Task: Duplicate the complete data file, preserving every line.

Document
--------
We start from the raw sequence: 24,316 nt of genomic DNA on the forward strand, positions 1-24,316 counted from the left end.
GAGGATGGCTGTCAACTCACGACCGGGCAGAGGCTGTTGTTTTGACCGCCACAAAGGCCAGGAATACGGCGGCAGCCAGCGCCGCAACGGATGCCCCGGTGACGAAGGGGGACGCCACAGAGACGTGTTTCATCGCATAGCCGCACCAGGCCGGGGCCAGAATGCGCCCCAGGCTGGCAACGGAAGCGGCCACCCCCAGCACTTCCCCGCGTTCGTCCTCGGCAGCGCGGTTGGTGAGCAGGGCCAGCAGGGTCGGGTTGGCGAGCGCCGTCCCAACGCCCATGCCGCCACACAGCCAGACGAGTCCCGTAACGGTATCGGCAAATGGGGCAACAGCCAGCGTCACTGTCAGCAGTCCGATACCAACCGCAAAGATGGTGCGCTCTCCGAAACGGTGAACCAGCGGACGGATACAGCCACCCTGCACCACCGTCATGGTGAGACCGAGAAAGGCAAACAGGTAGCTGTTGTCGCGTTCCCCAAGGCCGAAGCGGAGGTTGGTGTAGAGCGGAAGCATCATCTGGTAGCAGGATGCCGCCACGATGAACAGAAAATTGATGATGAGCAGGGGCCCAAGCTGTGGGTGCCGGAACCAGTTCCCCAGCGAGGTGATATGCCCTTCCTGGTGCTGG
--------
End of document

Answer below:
We start from the raw sequence: 24,316 nt of genomic DNA on the forward strand, positions 1-24,316 counted from the left end.
GAGGATGGCTGTCAACTCACGACCGGGCAGAGGCTGTTGTTTTGACCGCCACAAAGGCCAGGAATACGGCGGCAGCCAGCGCCGCAACGGATGCCCCGGTGACGAAGGGGGACGCCACAGAGACGTGTTTCATCGCATAGCCGCACCAGGCCGGGGCCAGAATGCGCCCCAGGCTGGCAACGGAAGCGGCCACCCCCAGCACTTCCCCGCGTTCGTCCTCGGCAGCGCGGTTGGTGAGCAGGGCCAGCAGGGTCGGGTTGGCGAGCGCCGTCCCAACGCCCATGCCGCCACACAGCCAGACGAGTCCCGTAACGGTATCGGCAAATGGGGCAACAGCCAGCGTCACTGTCAGCAGTCCGATACCAACCGCAAAGATGGTGCGCTCTCCGAAACGGTGAACCAGCGGACGGATACAGCCACCCTGCACCACCGTCATGGTGAGACCGAGAAAGGCAAACAGGTAGCTGTTGTCGCGTTCCCCAAGGCCGAAGCGGAGGTTGGTGTAGAGCGGAAGCATCATCTGGTAGCAGGATGCCGCCACGATGAACAGAAAATTGATGATGAGCAGGGGCCCAAGCTGTGGGTGCCGGAACCAGTTCCCCAGCGAGGTGATATGCCCTTCCTGGTGCTGG